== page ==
- - Thursday, August 9, 2018

ANALYSIS/OPINION:

The path to de-nuclearizing North Korea hasn’t even begun, and the early optimism of President Trump and North Korean leader Kim Jong-un has given way to a starkly different reality of stalled progress and back and forth barbs in the diplomatic backwash of reality. On Thursday, the Pyongyang government called Trump administration officials “servile mouthpieces” and accused the likes of Messrs. Bolton and Pompeo of fabricating “all kinds of falsehoods.”

The president’s national security adviser, John Bolton, said this week that “North Korea has not taken the steps we feel are necessary to denuclearize.” But the president’s own advisers say denuclearization on the peninsula could — and should — take a decade or more.

Outwardly, President Trump and Mr. Kim are still projecting optimism. The two have become pen pals since the handshake that shook the world. Calling it “a nice note,” President Trump posted a letter from Mr. Kim on Twitter in which Mr. Kim praised “the start of a meaningful journey.” Mr. Bolton reiterated Monday, however, that the journey is still prospective. “We’re waiting for the North Koreans to begin the process of denuclearization.”

On the leader level, President Trump says he still hopes to give Kim Jong-un an opportunity to slip Elton John’s “Rocket Man” into a CD player and listen to it for the first time. Even as the civility between Mr. Trump and Mr. Kim persists, the fragile trust between their representatives seems to have returned to the tit-for-tat attacks of 2017, when Mr. Trump derisively called Mr. Kim “Rocket Man” and North Korea called Mr. Trump a “mentally deranged dotard.”

Mike Pompeo, secretary of State, could not pass on Mr. Trump’s gift of an autographed Elton John CD when he was not invited even to meet the North Korean leader during his short trip last month, meeting instead with a top adviser, Kim Yong-Chol. After a restful night in Pyongyang, Kim Yong-Chol asked the secretary of State whether he had slept well the night before.

“I did, thank you,” Mr. Pompeo said, not expecting a set-up, which followed when the top aide said, “But we did have very serious discussion on very important matters yesterday. So thinking about those discussions you might have not slept well.” Mr. Pompeo replied curtly, “I slept just fine.”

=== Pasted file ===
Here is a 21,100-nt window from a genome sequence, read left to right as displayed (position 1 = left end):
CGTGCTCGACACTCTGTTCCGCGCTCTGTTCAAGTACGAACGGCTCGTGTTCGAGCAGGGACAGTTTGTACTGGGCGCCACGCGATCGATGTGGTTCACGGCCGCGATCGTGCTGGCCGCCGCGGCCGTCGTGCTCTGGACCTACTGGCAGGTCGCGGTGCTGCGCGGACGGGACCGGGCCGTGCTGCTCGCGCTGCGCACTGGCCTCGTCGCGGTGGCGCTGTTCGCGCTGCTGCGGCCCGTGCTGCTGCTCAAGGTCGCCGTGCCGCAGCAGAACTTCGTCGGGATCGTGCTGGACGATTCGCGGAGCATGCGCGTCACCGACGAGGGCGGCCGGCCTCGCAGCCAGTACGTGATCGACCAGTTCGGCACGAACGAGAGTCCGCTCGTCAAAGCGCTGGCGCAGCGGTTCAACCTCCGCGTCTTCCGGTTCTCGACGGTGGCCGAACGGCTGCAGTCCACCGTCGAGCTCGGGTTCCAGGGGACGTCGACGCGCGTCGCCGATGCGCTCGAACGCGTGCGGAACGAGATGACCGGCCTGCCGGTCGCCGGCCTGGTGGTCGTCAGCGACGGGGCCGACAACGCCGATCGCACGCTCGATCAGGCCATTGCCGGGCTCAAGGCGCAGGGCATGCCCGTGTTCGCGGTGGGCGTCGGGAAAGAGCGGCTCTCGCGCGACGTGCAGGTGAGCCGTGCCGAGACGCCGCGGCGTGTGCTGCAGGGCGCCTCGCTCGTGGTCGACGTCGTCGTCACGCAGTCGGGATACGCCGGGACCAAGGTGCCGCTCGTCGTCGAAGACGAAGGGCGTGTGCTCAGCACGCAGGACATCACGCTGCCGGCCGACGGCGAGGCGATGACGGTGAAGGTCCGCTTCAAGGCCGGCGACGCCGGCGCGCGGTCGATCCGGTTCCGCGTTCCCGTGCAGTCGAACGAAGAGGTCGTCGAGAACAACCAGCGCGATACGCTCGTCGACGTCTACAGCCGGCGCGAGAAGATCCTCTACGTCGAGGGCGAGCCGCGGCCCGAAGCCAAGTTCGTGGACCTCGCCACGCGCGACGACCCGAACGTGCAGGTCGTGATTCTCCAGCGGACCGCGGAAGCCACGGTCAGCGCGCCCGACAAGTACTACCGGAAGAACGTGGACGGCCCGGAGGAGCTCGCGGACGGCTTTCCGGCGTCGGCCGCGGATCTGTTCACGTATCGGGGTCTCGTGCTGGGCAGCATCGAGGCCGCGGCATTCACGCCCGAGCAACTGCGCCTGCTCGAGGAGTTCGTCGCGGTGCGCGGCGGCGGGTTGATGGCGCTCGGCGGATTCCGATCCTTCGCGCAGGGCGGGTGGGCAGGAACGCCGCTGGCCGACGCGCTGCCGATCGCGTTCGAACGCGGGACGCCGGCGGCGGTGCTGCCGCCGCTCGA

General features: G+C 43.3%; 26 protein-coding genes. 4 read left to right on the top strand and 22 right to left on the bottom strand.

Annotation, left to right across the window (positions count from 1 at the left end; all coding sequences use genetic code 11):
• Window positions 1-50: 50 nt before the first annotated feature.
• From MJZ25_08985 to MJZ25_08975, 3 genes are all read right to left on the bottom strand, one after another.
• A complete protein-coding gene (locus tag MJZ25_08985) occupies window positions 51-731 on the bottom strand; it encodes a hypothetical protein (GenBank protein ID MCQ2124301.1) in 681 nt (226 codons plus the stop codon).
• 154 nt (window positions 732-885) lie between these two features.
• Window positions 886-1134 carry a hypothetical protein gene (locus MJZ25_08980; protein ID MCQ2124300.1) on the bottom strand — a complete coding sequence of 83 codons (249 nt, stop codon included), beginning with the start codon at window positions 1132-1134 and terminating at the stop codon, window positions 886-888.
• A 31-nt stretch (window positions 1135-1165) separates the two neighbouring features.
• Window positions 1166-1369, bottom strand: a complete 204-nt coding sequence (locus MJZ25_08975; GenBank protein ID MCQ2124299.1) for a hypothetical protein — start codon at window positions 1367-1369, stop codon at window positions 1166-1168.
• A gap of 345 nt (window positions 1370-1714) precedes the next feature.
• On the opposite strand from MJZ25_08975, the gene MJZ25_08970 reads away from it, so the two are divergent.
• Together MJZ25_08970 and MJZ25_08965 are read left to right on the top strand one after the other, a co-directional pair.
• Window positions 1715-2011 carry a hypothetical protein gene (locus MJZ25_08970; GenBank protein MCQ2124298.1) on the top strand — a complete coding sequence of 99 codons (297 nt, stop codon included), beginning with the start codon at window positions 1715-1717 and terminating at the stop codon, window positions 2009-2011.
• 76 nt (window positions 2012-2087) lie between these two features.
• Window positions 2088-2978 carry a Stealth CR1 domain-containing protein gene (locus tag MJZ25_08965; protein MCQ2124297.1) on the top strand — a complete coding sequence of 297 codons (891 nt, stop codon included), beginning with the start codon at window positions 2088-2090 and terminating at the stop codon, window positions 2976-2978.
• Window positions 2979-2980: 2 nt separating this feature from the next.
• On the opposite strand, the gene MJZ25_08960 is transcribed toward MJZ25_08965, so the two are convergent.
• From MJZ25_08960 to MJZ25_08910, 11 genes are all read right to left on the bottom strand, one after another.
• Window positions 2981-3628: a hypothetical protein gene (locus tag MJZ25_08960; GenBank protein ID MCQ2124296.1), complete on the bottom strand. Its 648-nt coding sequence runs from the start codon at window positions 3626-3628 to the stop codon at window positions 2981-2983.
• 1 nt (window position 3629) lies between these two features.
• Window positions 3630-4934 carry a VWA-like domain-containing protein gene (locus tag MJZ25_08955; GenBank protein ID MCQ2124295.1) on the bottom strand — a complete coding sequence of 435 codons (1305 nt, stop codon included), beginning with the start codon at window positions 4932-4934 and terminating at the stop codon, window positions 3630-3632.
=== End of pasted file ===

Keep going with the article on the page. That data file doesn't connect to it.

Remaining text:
Mr. Pompeo’s departing plane had hardly lifted from the runway when the North Koreans put out a statement calling the visit “regrettable.” The U.S. demands taken to North Korea were dismissed rudely by the Kim government as “gangster-like.” Mr. Pompeo, by now in Tokyo, retorted that “if those requests were gangster-like, the world is a gangster, because there was a unanimous decision of the U.N. Security Council about what needs to be done.”

The president responded in his own way, on Twitter, naturally, where his “Rocket Man” threats against Kim eventually led to the meeting in Singapore. “I have confidence that Kim Jong-un will honor the contract we signed &, even more importantly, our handshake. We agreed to the denuclearization of North Korea.” Mr. Trump reminded everyone. The secretary of State said the administration’s commitment to achieve “complete, verifiable, irreversible denuclearization” on the peninsula still holds.

But a lot still has to happen before the United States can call the mission a success. North Korea’s achieving nuclear arms required 25 years, and the Stanford Center for International Security and Cooperation says some time will be required to dismantle that progress. The roadmap to denuclearization in the Stanford study estimates ridding North Korea of nuclear weapons will require from 10 to 15 years, depending on political and diplomatic delays. Nuclear arms wonks say this “halt, rollback, and eliminate” approach is necessary to enable the United States to reduce and manage risks.

As if the tasks of removing nuclear weapons, halting uranium enrichment, disabling reactors, and closing nuclear test sites aren’t arduous enough, the diplomatic hiccups that are sure to stall everything have already come into play. Mr. Trump’s latest letter to his pen-pal contained a proposal for Mr. Pompeo to return to Pyongyang to meet with Mr. Kim.

If that “Rocket Man” tune ever makes it to Mr. Kim’s ears, it’s hard to imagine the North Korean leader will hear an opportunity beckoning when he hears the chorus, “it’s gonna be a long, long time.” The path to denuclearization of the Korean peninsula will be at least that.


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